• But, in order to throw light upon this dark question, it should be well observed, that when we speak of
      God’s foreknowledge, we do not speak according to the nature of things, but after the manner of men. For, if
      we speak properly, there is no such thing as either foreknowledge or afterknowledge in God. All time, or
      rather all eternity, (for the children of men,) being present to him at once, he does not know one thing in one
      point of view from everlasting to everlasting. As all time, with everything that exists therein, is present with him
      at once, so he sees at once, whatever was is, or will be, to the end of time. But observe: We must not think
      they are because he knows them. No: he knows them because they are.”<snip>
    The same errors are repeated today..
    4 Answer not a fool according to his folly, lest thou also be like unto him.
    5 Answer a fool according to his folly, lest he be wise in his own conceit.

  7. #52
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    Re: The golden chain of redemption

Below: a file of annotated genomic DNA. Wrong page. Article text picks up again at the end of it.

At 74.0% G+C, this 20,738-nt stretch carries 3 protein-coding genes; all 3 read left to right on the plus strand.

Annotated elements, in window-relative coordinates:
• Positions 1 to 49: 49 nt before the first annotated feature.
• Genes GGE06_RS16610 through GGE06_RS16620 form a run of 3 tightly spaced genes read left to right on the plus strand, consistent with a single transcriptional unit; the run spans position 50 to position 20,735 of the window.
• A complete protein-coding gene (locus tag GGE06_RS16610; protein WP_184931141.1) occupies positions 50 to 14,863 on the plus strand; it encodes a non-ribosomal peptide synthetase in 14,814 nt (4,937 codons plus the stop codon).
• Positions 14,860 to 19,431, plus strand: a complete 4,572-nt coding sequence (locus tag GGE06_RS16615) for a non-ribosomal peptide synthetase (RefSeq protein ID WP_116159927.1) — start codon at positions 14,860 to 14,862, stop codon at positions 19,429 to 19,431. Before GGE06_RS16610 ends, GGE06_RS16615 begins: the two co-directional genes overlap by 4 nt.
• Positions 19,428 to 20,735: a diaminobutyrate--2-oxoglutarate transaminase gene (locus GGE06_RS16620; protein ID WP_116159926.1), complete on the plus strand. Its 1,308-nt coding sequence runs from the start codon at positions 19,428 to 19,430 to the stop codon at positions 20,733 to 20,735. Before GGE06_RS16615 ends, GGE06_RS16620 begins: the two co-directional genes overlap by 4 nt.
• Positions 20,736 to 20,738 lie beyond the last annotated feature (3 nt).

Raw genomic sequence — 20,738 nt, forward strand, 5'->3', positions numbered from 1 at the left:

Quote Originally Posted by percho View Post
    Is this the time of the firstfruit or is it the time of all the fruit?
    Seems to me this is the time of firstfruit.


    Quote Originally Posted by percho View Post
    What are they predestined as and for what purpose?

    That is how I understand, Whom he did foreknow, he did predestine.
    They are predestined "to be conformed to the image of his Son, that he might be the firstborn among many brothers."

    And for the purpose ...

    John 17:21-23

    21 That they all may be one; as thou, Father, art in me, and I in thee, that they also may be one in us:that the world may believe that thou hast sent me.